New York City hardcore band Dog Breath are here to take a bite out of racism and class-based subjugation with Isang Bagsak.
The album is a call for unity and a rallying point to shore up resolve for the fights ahead. For as surely as one tyrant will fall, there will always be another ready to take his place. The nightmare is never over for people of color or people who find themselves doing the real work to keep society alive and functioning while others sit on top of them and take the lion’s share of what should belong to all.
Check out Dog Breath tearing it up at the Market Hotel in San Francisco back in 2018, and then look me in the face and tell me you don’t wish you were in that crowd. You can’t do it! Don’t even try to be that silly!
Isang Bagsak starts unapologetically, with a man quoting Mao Tse-tung and demanding the end of oppression around the world, concluding that he and others are willing to take action to end material repression and imperial violence “by any means” necessary. Right on cue, the tempo picks up and the guitars begin ripping at the bars and bricks around them until the whole house is rocked to the ground. May I remind you that this is only the beginning …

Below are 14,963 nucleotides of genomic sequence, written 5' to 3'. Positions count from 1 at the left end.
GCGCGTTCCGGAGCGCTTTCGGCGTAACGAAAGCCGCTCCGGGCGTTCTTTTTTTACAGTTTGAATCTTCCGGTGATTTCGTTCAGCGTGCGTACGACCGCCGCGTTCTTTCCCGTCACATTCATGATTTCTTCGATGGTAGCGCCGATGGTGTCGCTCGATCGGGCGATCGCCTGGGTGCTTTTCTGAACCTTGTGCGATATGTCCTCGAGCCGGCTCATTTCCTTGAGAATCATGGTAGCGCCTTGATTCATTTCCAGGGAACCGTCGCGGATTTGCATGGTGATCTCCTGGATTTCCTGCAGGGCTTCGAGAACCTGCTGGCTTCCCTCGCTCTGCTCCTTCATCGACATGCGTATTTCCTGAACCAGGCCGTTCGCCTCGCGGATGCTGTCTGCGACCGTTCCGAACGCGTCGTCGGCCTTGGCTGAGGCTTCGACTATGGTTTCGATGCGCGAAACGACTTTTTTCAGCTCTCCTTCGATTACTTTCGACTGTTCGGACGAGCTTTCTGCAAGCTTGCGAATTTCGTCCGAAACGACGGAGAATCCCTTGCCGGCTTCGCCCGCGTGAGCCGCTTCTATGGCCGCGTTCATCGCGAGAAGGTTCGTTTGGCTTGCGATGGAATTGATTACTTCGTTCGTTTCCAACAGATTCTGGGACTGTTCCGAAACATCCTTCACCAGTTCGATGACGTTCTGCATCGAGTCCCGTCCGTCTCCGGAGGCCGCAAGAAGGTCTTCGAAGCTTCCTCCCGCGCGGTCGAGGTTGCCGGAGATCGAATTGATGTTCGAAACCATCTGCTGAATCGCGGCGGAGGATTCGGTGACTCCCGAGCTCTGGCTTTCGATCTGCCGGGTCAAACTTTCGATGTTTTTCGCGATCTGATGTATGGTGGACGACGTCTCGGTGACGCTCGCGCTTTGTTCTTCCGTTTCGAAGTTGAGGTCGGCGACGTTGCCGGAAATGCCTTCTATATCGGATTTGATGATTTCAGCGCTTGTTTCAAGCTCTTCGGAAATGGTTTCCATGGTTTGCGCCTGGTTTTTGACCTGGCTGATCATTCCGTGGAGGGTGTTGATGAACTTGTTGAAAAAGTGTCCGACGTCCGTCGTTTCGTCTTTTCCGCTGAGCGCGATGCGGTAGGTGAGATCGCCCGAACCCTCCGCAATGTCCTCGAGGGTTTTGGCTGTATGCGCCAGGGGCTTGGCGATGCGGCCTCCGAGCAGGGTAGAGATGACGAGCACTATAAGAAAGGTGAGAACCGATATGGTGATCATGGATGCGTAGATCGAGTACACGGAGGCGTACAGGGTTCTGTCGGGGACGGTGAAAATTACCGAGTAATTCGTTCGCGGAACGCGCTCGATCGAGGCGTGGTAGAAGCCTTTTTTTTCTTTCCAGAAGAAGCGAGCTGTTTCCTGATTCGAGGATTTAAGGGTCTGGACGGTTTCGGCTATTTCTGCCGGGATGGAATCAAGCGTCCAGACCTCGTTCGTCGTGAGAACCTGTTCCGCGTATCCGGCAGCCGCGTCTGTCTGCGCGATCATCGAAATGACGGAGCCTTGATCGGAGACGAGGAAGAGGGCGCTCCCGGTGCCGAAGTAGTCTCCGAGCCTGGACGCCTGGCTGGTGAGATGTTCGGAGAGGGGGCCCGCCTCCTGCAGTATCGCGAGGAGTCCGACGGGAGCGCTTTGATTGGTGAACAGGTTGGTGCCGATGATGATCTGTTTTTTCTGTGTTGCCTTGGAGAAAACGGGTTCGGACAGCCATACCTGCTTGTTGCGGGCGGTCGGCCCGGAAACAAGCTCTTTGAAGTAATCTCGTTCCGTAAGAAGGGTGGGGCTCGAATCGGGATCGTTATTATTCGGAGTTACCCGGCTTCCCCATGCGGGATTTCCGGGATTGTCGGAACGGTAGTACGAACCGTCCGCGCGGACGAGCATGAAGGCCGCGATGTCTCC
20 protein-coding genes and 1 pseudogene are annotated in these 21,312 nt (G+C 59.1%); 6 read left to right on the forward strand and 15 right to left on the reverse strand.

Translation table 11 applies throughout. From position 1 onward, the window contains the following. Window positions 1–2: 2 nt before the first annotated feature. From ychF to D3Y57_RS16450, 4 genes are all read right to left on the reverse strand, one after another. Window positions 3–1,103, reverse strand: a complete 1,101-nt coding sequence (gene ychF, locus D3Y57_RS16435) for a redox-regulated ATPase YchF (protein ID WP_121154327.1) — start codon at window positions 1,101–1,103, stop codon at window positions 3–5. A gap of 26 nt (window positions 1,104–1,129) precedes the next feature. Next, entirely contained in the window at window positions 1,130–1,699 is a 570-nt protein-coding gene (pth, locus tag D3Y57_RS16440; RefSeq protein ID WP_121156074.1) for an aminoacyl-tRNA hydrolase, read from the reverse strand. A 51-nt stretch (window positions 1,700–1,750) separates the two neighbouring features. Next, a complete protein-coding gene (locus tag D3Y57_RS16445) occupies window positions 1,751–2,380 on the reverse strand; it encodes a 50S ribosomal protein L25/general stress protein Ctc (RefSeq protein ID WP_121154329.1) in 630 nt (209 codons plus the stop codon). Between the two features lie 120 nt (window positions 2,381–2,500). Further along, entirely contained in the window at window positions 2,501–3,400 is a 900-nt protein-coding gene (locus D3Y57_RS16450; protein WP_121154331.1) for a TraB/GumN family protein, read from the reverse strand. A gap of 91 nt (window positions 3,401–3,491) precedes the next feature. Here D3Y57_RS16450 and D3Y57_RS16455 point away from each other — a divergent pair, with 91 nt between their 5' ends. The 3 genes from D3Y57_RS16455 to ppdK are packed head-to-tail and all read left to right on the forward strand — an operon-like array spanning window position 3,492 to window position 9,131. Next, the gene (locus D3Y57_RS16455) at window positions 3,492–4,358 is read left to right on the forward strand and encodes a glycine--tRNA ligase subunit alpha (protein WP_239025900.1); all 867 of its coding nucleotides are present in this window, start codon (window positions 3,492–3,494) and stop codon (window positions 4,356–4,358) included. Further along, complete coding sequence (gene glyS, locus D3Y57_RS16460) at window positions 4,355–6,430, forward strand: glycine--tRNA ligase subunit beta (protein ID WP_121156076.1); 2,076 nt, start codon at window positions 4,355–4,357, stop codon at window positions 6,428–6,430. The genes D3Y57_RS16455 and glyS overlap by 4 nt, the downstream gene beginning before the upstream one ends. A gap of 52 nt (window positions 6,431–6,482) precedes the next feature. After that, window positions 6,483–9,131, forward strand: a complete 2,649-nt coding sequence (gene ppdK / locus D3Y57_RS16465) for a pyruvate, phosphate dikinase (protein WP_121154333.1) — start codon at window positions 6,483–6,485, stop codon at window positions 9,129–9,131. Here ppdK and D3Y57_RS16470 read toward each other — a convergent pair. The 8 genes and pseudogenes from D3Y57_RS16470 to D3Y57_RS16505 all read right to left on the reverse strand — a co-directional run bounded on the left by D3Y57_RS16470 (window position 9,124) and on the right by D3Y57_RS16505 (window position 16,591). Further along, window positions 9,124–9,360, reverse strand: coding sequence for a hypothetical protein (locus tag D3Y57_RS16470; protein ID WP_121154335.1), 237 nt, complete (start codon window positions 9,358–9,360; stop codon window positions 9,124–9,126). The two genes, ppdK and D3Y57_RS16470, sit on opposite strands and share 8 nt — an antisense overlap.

Dog Breath’s sound is going to be familiar to fans of barking, New York hardcore that packs plenty of bite, but that’s not the only trick this old hound has learned. Dog Breath also have an abiding fascination and appreciation for hip hop, best displayed on the slapping intro to their 2018 album Enemy, but also by the sharp, cleanly outlined flow of the Bambu feature which can be found on the crushing power-violence beatdown “Float / Kanye West Dropped Out.”
In addition to the grime of NYHC, Dog Breath grimly wallow in the septic pools of U.S.- and Japenese-influenced crust, with “Corn Bipp-19” sounding like it emerged from a drainage ditch that acts as a basin for the frothy, oily run off of Tragedy and Disclose, while “Celine Freon” sounds like it’s been recreationally abusing household cleaning chemicals to the point where it’s brain has become as putrescent an aluminum can filled with raw sewage or an Aus-Rotten album.
Probably one of the cooler parts of Dog Breath’s Isang Bagsak is all of the love they get from the hardcore community. There is an astounding number of shout-outs recorded for this album, (enough to fill three full tracks!) all of which will lead you to spend the majority of your weekend following up on all the name-drops and scouring Bandcamp for your next favorite hardcore band.
You can stream the entirety of Isang Bagsak below via Bandcamp.